Postby Craig B. » Sat Nov 07, 2015 11:43 am

You'll get more insight about specific options for your post-PhD career if you search the forum (or google) rather than waiting for specific information. Lots of people have the same questions as you do.

Your credentials aren't much different than other people who graduate from PhD programs. The key is leveraging your specific background and network into your next step.

Figure out if you want to stay in academic science or not. Focus your list of prospective careers--talk to your mentor and other people in your program about alternative careers.

Don't go into a post doc because it's the thing that PhDs do. If you want to pursue an academic career, figure out the research direction you want to develop and use your connections in your field to identify a prospective mentor.

Again, focus. You have some time to make a decision, but you need to pick a direction and head down that path. If it doesn't work out, there will be options to change course.
Craig B.
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Joined: Tue Mar 04, 2014 11:10 pm

Re: Need Advice, close to finishing PhD Biology

Postby MFM » Mon Nov 09, 2015 11:13 am

Go to a careers fair aimed specifically a biology/biochemistry PhD students. Most of the larger conferences will have a careers session, as do many universities. I found some of those quite useful - in my case I realised what I definitely did not want to do...

I agree with Craig B. Do not do a postdoc unless you are sure you want to stay in academia. If you do, be aware of what it entails (lots of work and a fair bit of uncertainty regarding job security and prospects). Ideally, plan out any potential postdoc from the beginning, including a plan B, just in case plan A goes down the drain....and be very careful in selecting labs.
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Joined: Wed Jun 24, 2015 2:38 am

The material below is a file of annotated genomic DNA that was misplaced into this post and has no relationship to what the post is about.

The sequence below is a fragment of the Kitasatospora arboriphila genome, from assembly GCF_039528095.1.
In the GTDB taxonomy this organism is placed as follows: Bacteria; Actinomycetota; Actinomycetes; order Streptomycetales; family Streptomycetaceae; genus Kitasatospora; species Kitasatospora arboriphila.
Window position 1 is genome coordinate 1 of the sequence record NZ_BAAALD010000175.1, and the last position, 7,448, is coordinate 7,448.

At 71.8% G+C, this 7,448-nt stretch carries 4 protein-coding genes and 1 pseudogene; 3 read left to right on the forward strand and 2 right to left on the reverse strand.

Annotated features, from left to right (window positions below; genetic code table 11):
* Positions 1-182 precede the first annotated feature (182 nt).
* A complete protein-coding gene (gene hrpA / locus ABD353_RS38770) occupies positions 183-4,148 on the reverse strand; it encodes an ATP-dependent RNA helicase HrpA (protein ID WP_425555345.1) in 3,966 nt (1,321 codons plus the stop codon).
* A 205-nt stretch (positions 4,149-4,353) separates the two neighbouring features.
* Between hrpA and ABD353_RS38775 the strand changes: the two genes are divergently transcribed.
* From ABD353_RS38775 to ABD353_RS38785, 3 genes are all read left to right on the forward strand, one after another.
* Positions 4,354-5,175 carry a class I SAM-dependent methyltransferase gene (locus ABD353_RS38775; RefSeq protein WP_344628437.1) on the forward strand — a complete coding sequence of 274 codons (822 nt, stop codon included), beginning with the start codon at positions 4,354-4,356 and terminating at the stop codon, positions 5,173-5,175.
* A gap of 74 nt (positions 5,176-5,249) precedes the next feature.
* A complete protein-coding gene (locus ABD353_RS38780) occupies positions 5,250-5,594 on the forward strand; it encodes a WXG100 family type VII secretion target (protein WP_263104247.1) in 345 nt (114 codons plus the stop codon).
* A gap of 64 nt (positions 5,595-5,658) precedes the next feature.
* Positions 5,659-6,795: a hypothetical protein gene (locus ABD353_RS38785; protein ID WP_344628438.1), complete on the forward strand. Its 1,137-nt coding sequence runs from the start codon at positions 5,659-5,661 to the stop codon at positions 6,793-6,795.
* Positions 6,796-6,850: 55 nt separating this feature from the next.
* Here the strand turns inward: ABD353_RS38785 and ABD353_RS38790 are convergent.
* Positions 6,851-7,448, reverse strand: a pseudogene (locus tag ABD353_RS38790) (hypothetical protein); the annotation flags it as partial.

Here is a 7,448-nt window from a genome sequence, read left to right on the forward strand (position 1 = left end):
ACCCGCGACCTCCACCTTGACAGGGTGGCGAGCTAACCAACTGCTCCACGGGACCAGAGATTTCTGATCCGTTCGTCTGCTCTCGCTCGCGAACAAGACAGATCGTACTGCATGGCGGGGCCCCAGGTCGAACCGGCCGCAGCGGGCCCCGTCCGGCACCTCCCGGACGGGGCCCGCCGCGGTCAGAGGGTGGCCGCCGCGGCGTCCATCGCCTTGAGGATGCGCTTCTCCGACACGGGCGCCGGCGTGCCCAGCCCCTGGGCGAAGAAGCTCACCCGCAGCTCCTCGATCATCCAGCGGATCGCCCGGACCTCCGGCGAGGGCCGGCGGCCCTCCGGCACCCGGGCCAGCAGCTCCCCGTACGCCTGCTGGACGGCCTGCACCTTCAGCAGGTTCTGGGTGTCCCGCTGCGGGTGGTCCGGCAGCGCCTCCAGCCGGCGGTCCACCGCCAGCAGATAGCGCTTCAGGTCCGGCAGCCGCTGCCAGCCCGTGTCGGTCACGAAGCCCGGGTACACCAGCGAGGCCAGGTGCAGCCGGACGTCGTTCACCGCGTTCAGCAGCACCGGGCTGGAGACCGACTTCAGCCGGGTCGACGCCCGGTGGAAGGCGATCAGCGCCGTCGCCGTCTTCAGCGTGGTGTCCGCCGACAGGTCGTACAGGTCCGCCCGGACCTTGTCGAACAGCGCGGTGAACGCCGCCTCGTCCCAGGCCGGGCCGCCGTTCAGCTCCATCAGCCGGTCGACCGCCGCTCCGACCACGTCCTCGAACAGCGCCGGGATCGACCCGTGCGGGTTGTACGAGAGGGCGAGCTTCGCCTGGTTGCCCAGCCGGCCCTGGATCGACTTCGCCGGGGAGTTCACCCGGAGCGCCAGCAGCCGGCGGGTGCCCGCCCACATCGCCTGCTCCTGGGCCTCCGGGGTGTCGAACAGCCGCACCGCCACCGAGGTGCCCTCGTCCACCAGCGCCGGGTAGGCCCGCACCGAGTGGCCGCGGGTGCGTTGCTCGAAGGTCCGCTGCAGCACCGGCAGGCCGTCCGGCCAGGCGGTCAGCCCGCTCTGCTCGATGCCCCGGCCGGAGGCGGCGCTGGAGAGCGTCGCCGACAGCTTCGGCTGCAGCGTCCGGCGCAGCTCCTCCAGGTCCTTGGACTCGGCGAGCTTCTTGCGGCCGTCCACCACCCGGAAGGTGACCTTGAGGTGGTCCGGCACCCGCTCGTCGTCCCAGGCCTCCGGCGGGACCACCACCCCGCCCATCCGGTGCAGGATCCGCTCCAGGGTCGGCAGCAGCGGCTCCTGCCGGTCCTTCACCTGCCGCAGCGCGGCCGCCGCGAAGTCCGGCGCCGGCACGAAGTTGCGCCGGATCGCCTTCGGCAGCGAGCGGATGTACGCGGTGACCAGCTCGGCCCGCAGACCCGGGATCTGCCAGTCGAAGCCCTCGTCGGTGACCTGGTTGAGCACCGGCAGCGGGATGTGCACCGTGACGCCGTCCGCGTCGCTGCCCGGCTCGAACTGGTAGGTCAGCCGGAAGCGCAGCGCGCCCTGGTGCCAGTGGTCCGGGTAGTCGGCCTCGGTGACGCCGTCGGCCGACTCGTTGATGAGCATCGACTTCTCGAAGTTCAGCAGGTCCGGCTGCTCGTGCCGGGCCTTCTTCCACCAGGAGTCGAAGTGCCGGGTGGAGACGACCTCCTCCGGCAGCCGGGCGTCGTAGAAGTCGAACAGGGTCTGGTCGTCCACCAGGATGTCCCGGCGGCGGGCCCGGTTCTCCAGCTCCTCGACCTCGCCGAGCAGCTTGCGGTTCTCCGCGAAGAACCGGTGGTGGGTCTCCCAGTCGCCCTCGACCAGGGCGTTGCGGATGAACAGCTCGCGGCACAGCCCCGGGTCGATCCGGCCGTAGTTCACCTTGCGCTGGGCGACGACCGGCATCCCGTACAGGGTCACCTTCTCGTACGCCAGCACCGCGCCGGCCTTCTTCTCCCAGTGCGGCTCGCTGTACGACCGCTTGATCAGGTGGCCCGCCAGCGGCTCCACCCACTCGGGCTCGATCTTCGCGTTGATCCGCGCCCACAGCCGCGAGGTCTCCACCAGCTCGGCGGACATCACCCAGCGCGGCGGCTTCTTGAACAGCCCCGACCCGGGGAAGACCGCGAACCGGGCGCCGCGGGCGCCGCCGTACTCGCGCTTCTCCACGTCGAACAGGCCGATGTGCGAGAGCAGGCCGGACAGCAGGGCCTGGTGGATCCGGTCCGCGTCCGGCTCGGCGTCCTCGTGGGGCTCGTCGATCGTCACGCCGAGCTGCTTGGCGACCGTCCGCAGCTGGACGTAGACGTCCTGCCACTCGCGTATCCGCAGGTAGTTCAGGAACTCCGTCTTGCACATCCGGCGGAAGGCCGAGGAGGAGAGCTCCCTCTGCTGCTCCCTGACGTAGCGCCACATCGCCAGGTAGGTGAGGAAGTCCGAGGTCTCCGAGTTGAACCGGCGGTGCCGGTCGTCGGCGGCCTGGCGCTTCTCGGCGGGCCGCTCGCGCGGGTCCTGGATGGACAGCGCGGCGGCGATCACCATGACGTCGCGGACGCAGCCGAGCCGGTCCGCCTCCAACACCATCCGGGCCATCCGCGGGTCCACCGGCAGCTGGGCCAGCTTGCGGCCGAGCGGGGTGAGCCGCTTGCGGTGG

Re: Need Advice, close to finishing PhD Biology

Postby Bright B. » Mon Nov 09, 2015 11:49 am

Hello C Stephen
It is not easy and I understand your situation. The leg work that you needed to do before graduation wasn't done for you to choose a career path.
I would suggest the following:
1. Research career options.
2. set up LinkedIn and other networking tools. Do informational interviews to get more details about your career options
3. PhD in biology can also have a good career in Government. Look for options in the federal government or paid PhD entry level positions
4. Get a postdoc position and use it as a Launchpad for networking and period to reflect on your career path (This will also allow you to determine if you want to stay in academia). I have done this and got a position eight month in my postdoc. Academia is not all that. There is a world outside of academia.

Papers are always good. It shows the work that you've accomplished during your training. Your CV might not be weak. All depend on how you present it. During grad school you have develop a range of skills that you can talk about on your resume such as communication, teaching and mentoring, analytical and others.

Bright B.
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Joined: Thu Oct 30, 2014 8:58 pm

Re: Need Advice, close to finishing PhD Biology

Postby C. Sephen » Mon Nov 09, 2015 1:23 pm

Thank you for replies, each one has been helpful and useful.

In general, you have to always be proactive in reaching a goal or finding a career. If you just "wait" for something to come your way, you'll miss out and will be disappointed at the end of the day.